07/12/2015 9:04 AM IST | Updated 15/07/2016 8:25 AM IST

Why This Year's Delhi Pride Went Beyond Section 377

NEW DELHI, INDIA  NOVEMBER 30: Members and supporters of the Lesbian, Gay, Bisexual, Transgender (LGBT) community at the eighth Delhi Queer Pride parade in New Delhi.(Photo by K.Asif/India Today Group/Getty Images)
The India Today Group via Getty Images
NEW DELHI, INDIA NOVEMBER 30: Members and supporters of the Lesbian, Gay, Bisexual, Transgender (LGBT) community at the eighth Delhi Queer Pride parade in New Delhi.(Photo by K.Asif/India Today Group/Getty Images)


By Dhrubo Jyoti

On the last Sunday of November, hundreds of people take to the streets of the Capital every year to celebrate an identity that society has stigmatised and the laws have outlawed.

But this year, Delhi's Queer Pride was different. The 8th edition of the annual LGBT (Lesbian, Gay, Bisexual, Transgender) event saw people from various movements of resistance walk side by side, marching in solidarity to demand a whole range of freedoms that are under threat.

The Pride, historically, has been a place for people -- all of whom fight social oppression every day, and are branded criminals in their own country -- to come together and seek strength in each other.

The focus of the Pride for many years has been the repeal of Section 377 that criminalises same-sex lives and has no place in a modern democracy, and the demand for dignity for people of diverse gender and sexuality expressions in public and private spaces.

But such a struggle cannot be isolated from other forms of violent suppression of rights -- be it centred around caste, class, religion, disability or the ability to express dissent.

Hence, this year, Delhi's Pride marked its solidarity with numerous infringements on personal and social liberties of various communities, speaking up alongside a rising tide of writers, scientists and historians protesting against shrinking spaces for dissent.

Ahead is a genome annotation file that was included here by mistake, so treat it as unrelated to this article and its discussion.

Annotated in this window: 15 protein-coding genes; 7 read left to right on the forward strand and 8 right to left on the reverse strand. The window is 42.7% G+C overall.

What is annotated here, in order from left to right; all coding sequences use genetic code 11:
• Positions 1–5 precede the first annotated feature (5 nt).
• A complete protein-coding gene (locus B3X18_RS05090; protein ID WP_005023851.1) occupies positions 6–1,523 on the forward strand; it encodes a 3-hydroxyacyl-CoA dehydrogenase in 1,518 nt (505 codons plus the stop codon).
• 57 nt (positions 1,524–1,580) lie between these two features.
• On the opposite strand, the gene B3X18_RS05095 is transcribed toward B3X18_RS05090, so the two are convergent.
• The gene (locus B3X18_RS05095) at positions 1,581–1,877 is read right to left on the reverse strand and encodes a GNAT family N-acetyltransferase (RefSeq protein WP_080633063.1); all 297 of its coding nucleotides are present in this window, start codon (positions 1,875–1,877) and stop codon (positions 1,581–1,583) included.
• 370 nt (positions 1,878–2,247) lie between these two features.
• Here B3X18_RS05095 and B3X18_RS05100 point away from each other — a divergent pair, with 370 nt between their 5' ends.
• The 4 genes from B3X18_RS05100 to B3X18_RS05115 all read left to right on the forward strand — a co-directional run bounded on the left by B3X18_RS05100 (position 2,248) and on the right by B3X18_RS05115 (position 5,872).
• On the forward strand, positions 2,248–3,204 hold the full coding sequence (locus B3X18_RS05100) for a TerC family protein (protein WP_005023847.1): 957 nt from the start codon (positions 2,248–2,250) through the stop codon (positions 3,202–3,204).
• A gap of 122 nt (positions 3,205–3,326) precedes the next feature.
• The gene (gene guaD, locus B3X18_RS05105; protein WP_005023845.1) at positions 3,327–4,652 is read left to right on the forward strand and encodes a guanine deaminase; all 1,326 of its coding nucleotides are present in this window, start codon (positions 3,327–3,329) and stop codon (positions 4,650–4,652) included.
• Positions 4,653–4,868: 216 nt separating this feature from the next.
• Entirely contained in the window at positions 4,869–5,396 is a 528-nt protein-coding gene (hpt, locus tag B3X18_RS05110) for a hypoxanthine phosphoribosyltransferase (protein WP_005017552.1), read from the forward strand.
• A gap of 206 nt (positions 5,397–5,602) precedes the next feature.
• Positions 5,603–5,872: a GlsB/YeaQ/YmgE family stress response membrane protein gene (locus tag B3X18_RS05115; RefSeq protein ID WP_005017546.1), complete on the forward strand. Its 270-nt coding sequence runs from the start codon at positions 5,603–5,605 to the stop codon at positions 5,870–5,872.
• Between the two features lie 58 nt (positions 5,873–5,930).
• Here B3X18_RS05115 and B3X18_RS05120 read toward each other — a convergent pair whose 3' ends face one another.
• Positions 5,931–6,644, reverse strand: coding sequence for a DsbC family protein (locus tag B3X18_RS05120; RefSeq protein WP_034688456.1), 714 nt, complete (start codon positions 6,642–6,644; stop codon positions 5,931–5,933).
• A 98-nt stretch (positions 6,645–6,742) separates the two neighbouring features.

The pride this year was not just a statement against barbaric laws that are used to extort and harass, but also against a host of other oppressions. It was against festering casteism that subjugates millions of lower caste people, delegitimises their lives and stigmatises them.

It was against state violence targeting Adivasi lives, social discrimination of disabled people, patriarchal laws policing women's lives, and the instigation of fears in the minds of religious minorities.

So many of us live in fear every day at our homes, our workplaces, schools, colleges and on the roads -- scared that we'll be targeted for our gender, sexuality, caste, class, religion, ability and so on.

Delhi's Queer Pride this year asserted that it is time to end all these fears, and that queer freedom is inseparable from a broader culture of respect and space for diversity.


This comes in the midst of a raging debate over snowballing intolerance in the country where people have been targeted for speaking their mind and unsuspecting innocent people have been butchered by fanatical mobs.

Hence, the pride this year was demanding laws that prohibit discrimination on the basis of age, sex, class, caste, religion, tribe, ability, ethnicity, gender identity and sexual orientation. We also call for strict action against those responsible for muzzling dissent and violence against minorities of all hues.

Queer people cannot be free in a world where a diversity of people are shackled, not just because a common oppressor -- overarching patriarchy -- attacks us all, but also because many of us straddle multiple identities - we're Dalit and queer, Muslim and queer, tribal and queer, disabled and queer.

Hours before the Pride, Finance Minister Arun Jaitley may have sounded sympathetic to the LGBT cause and urged for the repeal of Section 377 but until everyone has the right to live with dignity, such homilies are useless.

The heart of Delhi was populated with people who were demanding the right for everyone to be free of persecution.

About the author: Dhrubo Jyoti is a journalist by profession, a physicist by training. He works with the Hindustan Times, New Delhi, and makes better use of time with Gaylaxy.

This is a slightly modified version of the post that was first published in Gaylaxy

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